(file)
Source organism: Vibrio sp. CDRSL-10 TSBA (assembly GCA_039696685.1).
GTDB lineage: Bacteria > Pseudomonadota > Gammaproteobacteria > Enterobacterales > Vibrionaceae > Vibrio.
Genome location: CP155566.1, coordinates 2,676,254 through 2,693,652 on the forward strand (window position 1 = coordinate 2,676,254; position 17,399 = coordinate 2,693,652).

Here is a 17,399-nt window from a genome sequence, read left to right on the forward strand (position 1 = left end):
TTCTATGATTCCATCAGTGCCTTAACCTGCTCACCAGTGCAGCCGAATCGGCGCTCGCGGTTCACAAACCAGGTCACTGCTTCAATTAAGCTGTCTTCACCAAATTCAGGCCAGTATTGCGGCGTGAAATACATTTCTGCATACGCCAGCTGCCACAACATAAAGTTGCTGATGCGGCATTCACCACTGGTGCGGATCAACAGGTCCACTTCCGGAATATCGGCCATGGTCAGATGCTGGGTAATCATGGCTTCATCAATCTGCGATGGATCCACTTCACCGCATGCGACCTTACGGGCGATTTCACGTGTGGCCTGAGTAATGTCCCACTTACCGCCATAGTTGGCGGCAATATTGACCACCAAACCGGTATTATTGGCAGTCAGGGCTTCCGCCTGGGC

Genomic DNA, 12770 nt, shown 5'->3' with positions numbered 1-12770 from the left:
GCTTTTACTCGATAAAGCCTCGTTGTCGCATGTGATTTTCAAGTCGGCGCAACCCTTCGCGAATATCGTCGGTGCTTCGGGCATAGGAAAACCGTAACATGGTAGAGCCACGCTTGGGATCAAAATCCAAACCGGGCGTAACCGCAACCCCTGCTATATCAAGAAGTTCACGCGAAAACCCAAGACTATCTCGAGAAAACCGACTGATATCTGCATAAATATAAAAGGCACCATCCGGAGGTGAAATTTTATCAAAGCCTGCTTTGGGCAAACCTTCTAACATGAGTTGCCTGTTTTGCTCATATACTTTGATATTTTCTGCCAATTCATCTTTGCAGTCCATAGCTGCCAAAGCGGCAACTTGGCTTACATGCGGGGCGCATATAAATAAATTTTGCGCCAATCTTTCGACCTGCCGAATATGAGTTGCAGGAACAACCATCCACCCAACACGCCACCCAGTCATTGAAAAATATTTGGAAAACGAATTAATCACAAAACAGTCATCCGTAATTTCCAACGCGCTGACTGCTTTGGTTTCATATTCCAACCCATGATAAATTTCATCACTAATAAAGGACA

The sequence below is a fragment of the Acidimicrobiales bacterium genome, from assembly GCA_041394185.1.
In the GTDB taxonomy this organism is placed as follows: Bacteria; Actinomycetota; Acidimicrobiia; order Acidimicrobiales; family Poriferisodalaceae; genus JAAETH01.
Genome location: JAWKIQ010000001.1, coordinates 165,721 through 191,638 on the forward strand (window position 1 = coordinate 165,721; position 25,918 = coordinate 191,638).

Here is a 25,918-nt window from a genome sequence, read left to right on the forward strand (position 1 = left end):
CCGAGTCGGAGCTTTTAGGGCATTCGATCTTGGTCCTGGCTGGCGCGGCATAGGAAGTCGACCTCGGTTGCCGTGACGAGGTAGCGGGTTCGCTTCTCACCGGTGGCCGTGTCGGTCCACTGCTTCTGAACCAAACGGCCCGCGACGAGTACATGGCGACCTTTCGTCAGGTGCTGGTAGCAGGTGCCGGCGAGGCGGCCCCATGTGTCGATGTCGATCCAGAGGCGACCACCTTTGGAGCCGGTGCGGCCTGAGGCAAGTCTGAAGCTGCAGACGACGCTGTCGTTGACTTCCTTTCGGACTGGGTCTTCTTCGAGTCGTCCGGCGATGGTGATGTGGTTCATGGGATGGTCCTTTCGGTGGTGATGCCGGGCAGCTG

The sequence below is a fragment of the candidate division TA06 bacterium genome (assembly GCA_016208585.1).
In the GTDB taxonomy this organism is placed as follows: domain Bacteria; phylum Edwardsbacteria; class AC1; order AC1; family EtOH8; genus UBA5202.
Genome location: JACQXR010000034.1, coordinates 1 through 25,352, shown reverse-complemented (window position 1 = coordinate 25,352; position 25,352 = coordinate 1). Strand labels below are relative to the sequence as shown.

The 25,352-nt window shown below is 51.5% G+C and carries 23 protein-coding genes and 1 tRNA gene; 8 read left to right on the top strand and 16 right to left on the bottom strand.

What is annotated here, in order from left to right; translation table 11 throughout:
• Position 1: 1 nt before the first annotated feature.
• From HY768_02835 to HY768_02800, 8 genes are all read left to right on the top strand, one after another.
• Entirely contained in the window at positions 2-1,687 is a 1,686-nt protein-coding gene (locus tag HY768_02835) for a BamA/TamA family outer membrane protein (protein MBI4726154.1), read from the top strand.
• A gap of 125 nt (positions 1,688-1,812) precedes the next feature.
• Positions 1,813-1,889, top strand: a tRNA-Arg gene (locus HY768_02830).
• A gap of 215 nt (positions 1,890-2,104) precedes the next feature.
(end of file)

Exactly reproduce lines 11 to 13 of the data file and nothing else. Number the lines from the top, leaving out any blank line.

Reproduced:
Here is a 25,918-nt window from a genome sequence, read left to right on the forward strand (position 1 = left end):
CCGAGTCGGAGCTTTTAGGGCATTCGATCTTGGTCCTGGCTGGCGCGGCATAGGAAGTCGACCTCGGTTGCCGTGACGAGGTAGCGGGTTCGCTTCTCACCGGTGGCCGTGTCGGTCCACTGCTTCTGAACCAAACGGCCCGCGACGAGTACATGGCGACCTTTCGTCAGGTGCTGGTAGCAGGTGCCGGCGAGGCGGCCCCATGTGTCGATGTCGATCCAGAGGCGACCACCTTTGGAGCCGGTGCGGCCTGAGGCAAGTCTGAAGCTGCAGACGACGCTGTCGTTGACTTCCTTTCGGACTGGGTCTTCTTCGAGTCGTCCGGCGATGGTGATGTGGTTCATGGGATGGTCCTTTCGGTGGTGATGCCGGGCAGCTG

The sequence below is a fragment of the candidate division TA06 bacterium genome (assembly GCA_016208585.1).